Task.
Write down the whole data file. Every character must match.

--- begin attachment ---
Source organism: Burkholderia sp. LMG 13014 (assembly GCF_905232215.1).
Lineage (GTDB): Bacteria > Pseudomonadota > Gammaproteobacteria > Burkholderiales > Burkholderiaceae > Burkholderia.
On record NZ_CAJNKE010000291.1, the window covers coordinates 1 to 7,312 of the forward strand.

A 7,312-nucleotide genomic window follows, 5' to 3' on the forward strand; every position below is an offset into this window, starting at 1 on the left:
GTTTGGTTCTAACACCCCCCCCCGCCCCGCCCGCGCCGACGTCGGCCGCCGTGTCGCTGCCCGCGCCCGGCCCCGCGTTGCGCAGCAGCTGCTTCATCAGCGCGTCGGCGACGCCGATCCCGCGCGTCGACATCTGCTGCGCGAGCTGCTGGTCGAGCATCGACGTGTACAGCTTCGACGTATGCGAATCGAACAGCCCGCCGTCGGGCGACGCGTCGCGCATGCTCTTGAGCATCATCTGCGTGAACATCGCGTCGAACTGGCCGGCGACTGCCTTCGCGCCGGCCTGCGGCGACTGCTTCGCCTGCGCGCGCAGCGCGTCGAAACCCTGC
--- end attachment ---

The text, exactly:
Source organism: Burkholderia sp. LMG 13014 (assembly GCF_905232215.1).
Lineage (GTDB): Bacteria > Pseudomonadota > Gammaproteobacteria > Burkholderiales > Burkholderiaceae > Burkholderia.
On record NZ_CAJNKE010000291.1, the window covers coordinates 1 to 7,312 of the forward strand.

A 7,312-nucleotide genomic window follows, 5' to 3' on the forward strand; every position below is an offset into this window, starting at 1 on the left:
GTTTGGTTCTAACACCCCCCCCCGCCCCGCCCGCGCCGACGTCGGCCGCCGTGTCGCTGCCCGCGCCCGGCCCCGCGTTGCGCAGCAGCTGCTTCATCAGCGCGTCGGCGACGCCGATCCCGCGCGTCGACATCTGCTGCGCGAGCTGCTGGTCGAGCATCGACGTGTACAGCTTCGACGTATGCGAATCGAACAGCCCGCCGTCGGGCGACGCGTCGCGCATGCTCTTGAGCATCATCTGCGTGAACATCGCGTCGAACTGGCCGGCGACTGCCTTCGCGCCGGCCTGCGGCGACTGCTTCGCCTGCGCGCGCAGCGCGTCGAAACCCTGC